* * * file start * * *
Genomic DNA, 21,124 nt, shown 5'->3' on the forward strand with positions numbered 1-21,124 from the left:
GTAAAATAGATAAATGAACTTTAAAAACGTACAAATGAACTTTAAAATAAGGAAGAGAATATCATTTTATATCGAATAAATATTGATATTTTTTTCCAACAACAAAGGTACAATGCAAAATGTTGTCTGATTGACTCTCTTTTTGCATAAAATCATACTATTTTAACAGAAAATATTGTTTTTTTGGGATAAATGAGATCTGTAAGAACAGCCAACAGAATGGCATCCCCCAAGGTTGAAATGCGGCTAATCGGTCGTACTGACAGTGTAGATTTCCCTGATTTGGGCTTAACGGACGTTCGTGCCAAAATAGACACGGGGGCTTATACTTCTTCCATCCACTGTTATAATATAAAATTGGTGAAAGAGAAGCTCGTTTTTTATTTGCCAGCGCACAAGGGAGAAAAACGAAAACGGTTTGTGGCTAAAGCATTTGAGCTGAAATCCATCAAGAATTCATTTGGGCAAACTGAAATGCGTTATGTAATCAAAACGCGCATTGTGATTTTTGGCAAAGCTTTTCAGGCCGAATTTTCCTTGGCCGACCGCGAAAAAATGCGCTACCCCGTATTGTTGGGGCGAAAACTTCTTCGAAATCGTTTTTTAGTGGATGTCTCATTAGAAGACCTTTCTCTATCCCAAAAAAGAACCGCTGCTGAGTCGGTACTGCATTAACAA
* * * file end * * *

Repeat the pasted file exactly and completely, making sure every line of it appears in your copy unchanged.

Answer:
Genomic DNA, 21,124 nt, shown 5'->3' on the forward strand with positions numbered 1-21,124 from the left:
GTAAAATAGATAAATGAACTTTAAAAACGTACAAATGAACTTTAAAATAAGGAAGAGAATATCATTTTATATCGAATAAATATTGATATTTTTTTCCAACAACAAAGGTACAATGCAAAATGTTGTCTGATTGACTCTCTTTTTGCATAAAATCATACTATTTTAACAGAAAATATTGTTTTTTTGGGATAAATGAGATCTGTAAGAACAGCCAACAGAATGGCATCCCCCAAGGTTGAAATGCGGCTAATCGGTCGTACTGACAGTGTAGATTTCCCTGATTTGGGCTTAACGGACGTTCGTGCCAAAATAGACACGGGGGCTTATACTTCTTCCATCCACTGTTATAATATAAAATTGGTGAAAGAGAAGCTCGTTTTTTATTTGCCAGCGCACAAGGGAGAAAAACGAAAACGGTTTGTGGCTAAAGCATTTGAGCTGAAATCCATCAAGAATTCATTTGGGCAAACTGAAATGCGTTATGTAATCAAAACGCGCATTGTGATTTTTGGCAAAGCTTTTCAGGCCGAATTTTCCTTGGCCGACCGCGAAAAAATGCGCTACCCCGTATTGTTGGGGCGAAAACTTCTTCGAAATCGTTTTTTAGTGGATGTCTCATTAGAAGACCTTTCTCTATCCCAAAAAAGAACCGCTGCTGAGTCGGTACTGCATTAACAA